Another conventional approach to generating diacritics is to use a compose key. A key on a keyboard is designated as a compose key. Pressing the compose key and then a sequence of keys causes a keyboard driver application to interpret the sequence of two or three characters as a composition: i.e., <compose>+{grave over ( )}+a=. However, the user is required to remember many different combinations to produce the desired diacritical character, slowing the keyboard entry speed of the user.

Yet another conventional approach utilizes a repetition method. A user repeatedly presses a key to cycle through possible diacritics for the desired diacritical character. For example, one press of the letter a yields a. A second press of the letter a yields . A third press of the letter a yields . A fourth press of the letter a yields , etc. (Reference is made to U.S. Pat. No. 6,340,937.) However, the user is required to either remember where in the cycle the desired character is produced or focus on the keyboard and screen when cycling through the possible characters. This approach also slows keyboard entry speed of the user.

What is therefore needed is a system, a computer product, and an associated method that allow the use of a single keyboard (or an input keypad) to produce diacritics for different languages that use, for example, a Latin-based character set or a Roman character set. Further, a method is needed that allows a user of a U.S. keyboard to generate properly shaped diacritics in other languages in a user-friendly format. The need for such system and method has heretofore remained unsatisfied.

SUMMARY OF THE INVENTION

The present invention satisfies this need, and presents a system, a computer program product, and an associated method (collectively referred to herein as the system or the present system) for using a standard keyboard such as a U.S. keyboard to conveniently generate diacritical characters used by Latin-based languages or languages based on a Roman character set. The present system allows users to type in many different languages from one keyboard layout, providing a universal keyboard for all languages using a Latin-based character set or a Roman character set. The key combination required to select a diacritic is consistent, independent of the language the user is typing.

The present system uses, for example, the normal U.S. QWERTY keyboard. Many conventional computer keyboards can detect three or four keys pressed at the same time. More than one key pressed at one time is referenced as a diacritic chord; the operation of pressing more than one key at a time is referenced as chording. The present system uses chording to obtain Latin-based characters or Roman characters modified by diacritics, i.e., diacritical characters.

The key combinations in the diacritic chord are chosen for the present system in such a way to aid memorization by positional association of the keys or by logic association of the keys within the diacritic chord. Use of a combination of positional association and logical association by the present system eliminates conflicts in mapping diacritics for different languages.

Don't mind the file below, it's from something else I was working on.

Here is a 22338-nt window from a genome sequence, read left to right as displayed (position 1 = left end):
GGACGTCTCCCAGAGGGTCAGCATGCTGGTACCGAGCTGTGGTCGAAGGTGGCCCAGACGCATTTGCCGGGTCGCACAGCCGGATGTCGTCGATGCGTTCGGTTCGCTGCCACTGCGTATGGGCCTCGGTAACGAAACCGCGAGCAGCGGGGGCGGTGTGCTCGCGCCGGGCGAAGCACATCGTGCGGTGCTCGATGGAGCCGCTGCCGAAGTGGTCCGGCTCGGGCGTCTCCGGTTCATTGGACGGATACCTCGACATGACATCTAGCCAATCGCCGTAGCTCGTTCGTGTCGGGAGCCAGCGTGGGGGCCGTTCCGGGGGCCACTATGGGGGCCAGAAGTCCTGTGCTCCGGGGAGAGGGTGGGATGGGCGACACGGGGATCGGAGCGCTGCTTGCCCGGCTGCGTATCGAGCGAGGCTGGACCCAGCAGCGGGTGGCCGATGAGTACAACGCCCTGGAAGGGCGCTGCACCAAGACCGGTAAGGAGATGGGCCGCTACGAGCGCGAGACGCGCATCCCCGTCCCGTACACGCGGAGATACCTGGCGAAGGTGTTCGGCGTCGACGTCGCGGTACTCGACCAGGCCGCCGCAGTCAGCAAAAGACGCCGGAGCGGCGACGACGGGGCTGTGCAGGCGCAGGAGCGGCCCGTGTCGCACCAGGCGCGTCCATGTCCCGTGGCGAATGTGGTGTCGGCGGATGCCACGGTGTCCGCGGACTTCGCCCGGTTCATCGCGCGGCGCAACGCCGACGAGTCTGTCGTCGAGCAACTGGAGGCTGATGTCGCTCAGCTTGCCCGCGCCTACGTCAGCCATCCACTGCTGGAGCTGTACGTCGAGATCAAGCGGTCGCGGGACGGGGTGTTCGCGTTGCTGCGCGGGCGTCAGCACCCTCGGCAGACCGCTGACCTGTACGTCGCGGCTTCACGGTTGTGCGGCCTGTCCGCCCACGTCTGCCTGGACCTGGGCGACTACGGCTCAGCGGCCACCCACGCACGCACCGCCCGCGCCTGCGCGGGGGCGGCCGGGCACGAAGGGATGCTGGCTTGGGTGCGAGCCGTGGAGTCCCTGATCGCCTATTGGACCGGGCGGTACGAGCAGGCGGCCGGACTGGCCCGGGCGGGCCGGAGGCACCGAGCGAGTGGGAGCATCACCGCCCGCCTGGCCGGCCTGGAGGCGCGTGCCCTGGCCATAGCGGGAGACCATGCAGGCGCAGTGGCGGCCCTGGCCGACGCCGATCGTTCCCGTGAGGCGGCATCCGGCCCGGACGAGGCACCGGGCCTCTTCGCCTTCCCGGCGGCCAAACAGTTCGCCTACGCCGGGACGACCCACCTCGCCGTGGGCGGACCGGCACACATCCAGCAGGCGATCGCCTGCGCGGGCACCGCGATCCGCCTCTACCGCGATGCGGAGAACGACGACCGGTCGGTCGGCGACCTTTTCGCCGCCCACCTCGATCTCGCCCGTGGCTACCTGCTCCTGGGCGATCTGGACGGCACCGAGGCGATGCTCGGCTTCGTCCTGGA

Positional association uses the relative positions of the keys within a diacritic chord to aid memorization or recall of the diacritic chord corresponding to a diacritical character. With positional combinations, locations of keys within the diacritic chord are similar to the shape of the diacritical character. For example, a user selects a grave accent ({grave over ( )}) by pressing a vowel key in conjunction with the key on the upper left of the vowel key. The grave accent leans to the left and the key on the upper left of the vowel key produces the desired diacritic; this combination is easy to remember from relative position of the keys. The user selects an acute accent ({acute over ( )}) by pressing a vowel key in conjunction with the key on the upper right of the vowel key. The acute accent leans to the right and the key on the upper right of the vowel key produces the desired diacritic; again, this combination is easy to remember from the relative position of the keys.

Rather than memorizing an unrelated key combination, a user can remember the required diacritic chord by simply looking at the keyboard layout. By building on existing keyboarding skills, the user can easily extend keyboarding capability to encompass a large number of diacritic characters.

The positional combination is associated with the desired letter. A user does not have to remember one key where the desired diacritic is located. Rather, the user remembers the diacritic relative to the modified letter. A user can select an umlaut by pressing a diacritic chord comprising the desired letter and both keys above the letter. Consequently, the user memorizes one template that can be applied to, for example, all vowels.